Malaysian and Singaporean investors were also approved for many billions of dollars of direct investment, according to FIRB. All those deals followed the Australian Government blocking a A$3.4 billion takeover of local grain-handling business GrainCorp by US-based Archer Daniels Midland in November 2013.
Spending beyond housing
While previous foreign investment from US and Japanese interests centred on businesses or commercial property in Australia, Chinese investors appear to have a different focus – real estate. More than 40 per cent (A$12.4 billion) of China’s approved new foreign investment in 2013-14 was in Australian real estate, FIRB reports.
While Australia’s media shout long and loud that the Chinese are snapping up existing homes for exorbitant prices and shutting out local buyers, the figures show the big Chinese money is going into building new dwellings, presumably for rental.
As China’s economy expands and broadens, HLB Mann Judd director Nick Guest expects Chinese buyers will be looking hard at other large investments coming to market, including infrastructure such as the Port of Darwin, New South Wales power assets and the Port of Fremantle. He also suggests mid-tier miners will come back onto Chinese investors’ radar.
Allan McKeown, CEO of Prosperity Advisers, believes Australia’s service sector can capitalise on China’s desire to diversify investments.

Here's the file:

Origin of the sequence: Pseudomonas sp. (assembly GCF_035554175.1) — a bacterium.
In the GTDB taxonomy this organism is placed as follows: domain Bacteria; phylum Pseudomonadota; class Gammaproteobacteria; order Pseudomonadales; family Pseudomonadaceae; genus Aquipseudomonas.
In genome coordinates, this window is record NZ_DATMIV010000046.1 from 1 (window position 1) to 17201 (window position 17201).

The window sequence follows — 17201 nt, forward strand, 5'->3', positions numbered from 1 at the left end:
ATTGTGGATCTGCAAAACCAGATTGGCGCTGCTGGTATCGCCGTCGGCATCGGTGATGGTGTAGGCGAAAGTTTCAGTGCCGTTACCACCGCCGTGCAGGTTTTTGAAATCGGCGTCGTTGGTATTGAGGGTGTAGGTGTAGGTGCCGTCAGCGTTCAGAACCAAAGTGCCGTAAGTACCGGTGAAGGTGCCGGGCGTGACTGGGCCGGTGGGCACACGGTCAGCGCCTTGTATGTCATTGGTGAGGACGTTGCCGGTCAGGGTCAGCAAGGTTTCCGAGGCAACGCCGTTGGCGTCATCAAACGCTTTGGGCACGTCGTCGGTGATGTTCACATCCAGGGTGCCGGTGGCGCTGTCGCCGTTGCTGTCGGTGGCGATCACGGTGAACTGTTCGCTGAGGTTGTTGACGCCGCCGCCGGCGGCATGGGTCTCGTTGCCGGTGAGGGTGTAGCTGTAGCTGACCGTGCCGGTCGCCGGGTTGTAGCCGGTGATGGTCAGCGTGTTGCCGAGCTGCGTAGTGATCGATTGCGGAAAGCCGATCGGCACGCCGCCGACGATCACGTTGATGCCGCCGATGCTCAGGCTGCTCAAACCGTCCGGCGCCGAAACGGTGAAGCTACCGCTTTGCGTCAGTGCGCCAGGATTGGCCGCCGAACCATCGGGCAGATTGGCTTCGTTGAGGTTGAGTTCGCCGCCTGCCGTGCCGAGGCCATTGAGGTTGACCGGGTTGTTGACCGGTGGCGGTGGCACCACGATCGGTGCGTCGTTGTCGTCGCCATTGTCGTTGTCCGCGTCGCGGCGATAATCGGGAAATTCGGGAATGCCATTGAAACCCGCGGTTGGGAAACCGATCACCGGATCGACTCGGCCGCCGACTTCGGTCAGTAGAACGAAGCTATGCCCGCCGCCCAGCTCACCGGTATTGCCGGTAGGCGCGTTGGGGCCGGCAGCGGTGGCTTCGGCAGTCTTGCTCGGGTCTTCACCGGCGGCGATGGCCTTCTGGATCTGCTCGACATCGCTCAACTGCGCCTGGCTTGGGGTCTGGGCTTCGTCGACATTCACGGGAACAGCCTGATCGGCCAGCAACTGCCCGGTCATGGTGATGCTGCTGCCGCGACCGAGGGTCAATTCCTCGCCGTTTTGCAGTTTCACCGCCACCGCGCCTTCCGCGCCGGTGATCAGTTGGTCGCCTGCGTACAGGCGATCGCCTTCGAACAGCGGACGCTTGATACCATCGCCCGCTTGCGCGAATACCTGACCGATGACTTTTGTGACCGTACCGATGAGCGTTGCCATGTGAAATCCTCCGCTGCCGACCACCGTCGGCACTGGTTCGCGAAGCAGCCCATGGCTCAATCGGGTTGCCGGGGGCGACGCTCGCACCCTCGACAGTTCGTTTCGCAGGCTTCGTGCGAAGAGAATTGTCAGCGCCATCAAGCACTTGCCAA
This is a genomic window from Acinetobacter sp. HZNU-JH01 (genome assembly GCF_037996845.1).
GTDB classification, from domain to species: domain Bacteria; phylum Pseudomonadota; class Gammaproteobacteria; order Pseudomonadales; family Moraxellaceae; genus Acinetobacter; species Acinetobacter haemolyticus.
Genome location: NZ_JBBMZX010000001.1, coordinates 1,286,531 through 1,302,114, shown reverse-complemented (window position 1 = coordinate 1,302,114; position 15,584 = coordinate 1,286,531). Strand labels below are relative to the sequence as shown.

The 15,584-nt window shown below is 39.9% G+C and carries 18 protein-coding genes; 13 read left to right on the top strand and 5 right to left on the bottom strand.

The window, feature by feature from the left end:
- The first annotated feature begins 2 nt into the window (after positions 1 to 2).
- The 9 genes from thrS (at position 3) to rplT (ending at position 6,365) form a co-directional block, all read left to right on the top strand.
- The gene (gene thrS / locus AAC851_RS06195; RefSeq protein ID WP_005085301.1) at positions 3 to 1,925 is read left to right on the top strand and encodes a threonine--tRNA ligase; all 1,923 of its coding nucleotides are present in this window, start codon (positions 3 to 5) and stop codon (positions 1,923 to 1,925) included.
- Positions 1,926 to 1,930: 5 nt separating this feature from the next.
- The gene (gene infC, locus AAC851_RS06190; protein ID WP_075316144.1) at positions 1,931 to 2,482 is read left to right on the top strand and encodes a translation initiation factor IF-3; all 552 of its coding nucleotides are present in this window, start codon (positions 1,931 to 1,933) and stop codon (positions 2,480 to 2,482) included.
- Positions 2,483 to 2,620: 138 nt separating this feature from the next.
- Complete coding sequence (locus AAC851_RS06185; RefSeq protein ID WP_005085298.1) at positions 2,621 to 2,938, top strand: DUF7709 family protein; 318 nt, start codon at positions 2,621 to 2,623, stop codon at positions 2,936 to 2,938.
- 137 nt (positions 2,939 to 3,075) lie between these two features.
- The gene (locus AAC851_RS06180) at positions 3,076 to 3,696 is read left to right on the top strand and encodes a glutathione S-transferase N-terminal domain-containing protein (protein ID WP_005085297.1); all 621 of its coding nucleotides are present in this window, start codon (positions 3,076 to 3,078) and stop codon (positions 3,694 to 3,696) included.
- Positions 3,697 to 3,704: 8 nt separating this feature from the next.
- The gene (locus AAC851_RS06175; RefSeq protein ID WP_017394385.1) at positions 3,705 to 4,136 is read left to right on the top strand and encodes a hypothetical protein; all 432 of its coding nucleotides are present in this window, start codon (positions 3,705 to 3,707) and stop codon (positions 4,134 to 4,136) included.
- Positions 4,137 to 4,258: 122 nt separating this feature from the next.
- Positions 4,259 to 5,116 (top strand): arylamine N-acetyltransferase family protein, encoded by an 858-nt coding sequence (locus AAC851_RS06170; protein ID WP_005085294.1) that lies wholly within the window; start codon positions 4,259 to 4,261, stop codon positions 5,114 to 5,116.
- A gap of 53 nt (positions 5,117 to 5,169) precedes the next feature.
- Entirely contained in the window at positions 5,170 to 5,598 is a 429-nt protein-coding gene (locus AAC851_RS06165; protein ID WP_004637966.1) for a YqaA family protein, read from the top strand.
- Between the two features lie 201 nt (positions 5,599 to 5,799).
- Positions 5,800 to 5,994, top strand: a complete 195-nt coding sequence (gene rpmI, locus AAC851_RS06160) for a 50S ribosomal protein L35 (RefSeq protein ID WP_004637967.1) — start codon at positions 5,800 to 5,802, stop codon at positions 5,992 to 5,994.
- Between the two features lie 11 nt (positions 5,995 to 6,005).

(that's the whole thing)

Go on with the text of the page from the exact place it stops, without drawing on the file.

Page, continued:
US $51.9billion Australian foreign direct investment inflow, 2014 Source: UNCTAD World Investment Report 2015
He says it’s important to look beyond the A$500-million-plus Chinese acquisitions that have already occurred in major port infrastructure (Newcastle), construction (John Holland), leisure (Hoyts) and mining (Aquila Resources). Recently he’s done work for a Chinese business that plans to spend A$20 million in Australia annually, and he sees a big potential for smaller asset purchases by Chinese investors – but that will require investor education (see “Boutique Approach” on page 50).
Chinese investors won’t be alone in their interest. Brett Himbury, chief executive of IFM Investors, believes that a paucity of home-grown deals in the US is about to trigger a “tsunami” of capital for Australian infrastructure, as American funds focus on infrastructure as an asset class.
There’s far more capital than deals on the ground, and he expects cashed-up American funds will join Chinese investors in circling Australian infrastructure assets. It’s already happening. California Public Employees’ Retirement System (CalPERS), with US$300 billion of assets, reached a deal in May with Brisbane-based investment group QIC to find and manage A$1 billion in Asia-Pacific infrastructure assets.
The politics of foreign investment
In Australia as elsewhere, foreign investment can be a magnet for political controversy. An upsurge of Japanese investment in Australia in the late 1980s triggered concern about a Japanese buy-up of Queensland real estate and tourism businesses. That concern evaporated with Japan’s 1990s slowdown, but the attitudes remained. After conducting a nationwide poll in 2014, the Lowy Institute think-tank found there was “undeniably some concern” about foreign investment in supposedly strategic industries such as “minerals, and agricultural land”.
Successive Australian Governments have tried to quell these concerns with new foreign investment rules. These began to tighten in 2009, and this year the government has instituted reviews of foreign acquisitions of agricultural land worth more than A$15 million, and started a register of foreign agricultural land ownership. At the same time, free trade agreements mean foreign investment has been freed up for US, NZ, Korean and Japanese investors – with China next off the starting line.